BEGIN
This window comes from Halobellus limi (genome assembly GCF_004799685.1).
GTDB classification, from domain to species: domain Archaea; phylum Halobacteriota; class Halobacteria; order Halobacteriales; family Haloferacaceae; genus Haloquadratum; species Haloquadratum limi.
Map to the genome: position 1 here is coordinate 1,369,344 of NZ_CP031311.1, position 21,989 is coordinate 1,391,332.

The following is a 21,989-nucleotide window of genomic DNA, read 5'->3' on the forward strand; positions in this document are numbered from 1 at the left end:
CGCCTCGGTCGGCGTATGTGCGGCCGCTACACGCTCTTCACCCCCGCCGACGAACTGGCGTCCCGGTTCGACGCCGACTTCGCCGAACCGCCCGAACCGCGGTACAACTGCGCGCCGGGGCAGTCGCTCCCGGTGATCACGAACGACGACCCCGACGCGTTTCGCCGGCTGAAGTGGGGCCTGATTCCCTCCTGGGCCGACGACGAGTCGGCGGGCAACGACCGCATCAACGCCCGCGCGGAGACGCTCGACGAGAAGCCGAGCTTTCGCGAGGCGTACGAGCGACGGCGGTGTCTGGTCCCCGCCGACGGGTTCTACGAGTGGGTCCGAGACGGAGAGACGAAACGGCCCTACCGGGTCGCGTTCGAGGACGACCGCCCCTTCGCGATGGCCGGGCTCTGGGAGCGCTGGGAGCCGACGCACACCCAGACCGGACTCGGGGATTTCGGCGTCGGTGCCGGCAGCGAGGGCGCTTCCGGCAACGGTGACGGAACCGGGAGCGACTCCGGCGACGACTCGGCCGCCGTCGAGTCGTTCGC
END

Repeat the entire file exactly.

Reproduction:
This window comes from Halobellus limi (genome assembly GCF_004799685.1).
GTDB classification, from domain to species: domain Archaea; phylum Halobacteriota; class Halobacteria; order Halobacteriales; family Haloferacaceae; genus Haloquadratum; species Haloquadratum limi.
Map to the genome: position 1 here is coordinate 1,369,344 of NZ_CP031311.1, position 21,989 is coordinate 1,391,332.

The following is a 21,989-nucleotide window of genomic DNA, read 5'->3' on the forward strand; positions in this document are numbered from 1 at the left end:
CGCCTCGGTCGGCGTATGTGCGGCCGCTACACGCTCTTCACCCCCGCCGACGAACTGGCGTCCCGGTTCGACGCCGACTTCGCCGAACCGCCCGAACCGCGGTACAACTGCGCGCCGGGGCAGTCGCTCCCGGTGATCACGAACGACGACCCCGACGCGTTTCGCCGGCTGAAGTGGGGCCTGATTCCCTCCTGGGCCGACGACGAGTCGGCGGGCAACGACCGCATCAACGCCCGCGCGGAGACGCTCGACGAGAAGCCGAGCTTTCGCGAGGCGTACGAGCGACGGCGGTGTCTGGTCCCCGCCGACGGGTTCTACGAGTGGGTCCGAGACGGAGAGACGAAACGGCCCTACCGGGTCGCGTTCGAGGACGACCGCCCCTTCGCGATGGCCGGGCTCTGGGAGCGCTGGGAGCCGACGCACACCCAGACCGGACTCGGGGATTTCGGCGTCGGTGCCGGCAGCGAGGGCGCTTCCGGCAACGGTGACGGAACCGGGAGCGACTCCGGCGACGACTCGGCCGCCGTCGAGTCGTTCGC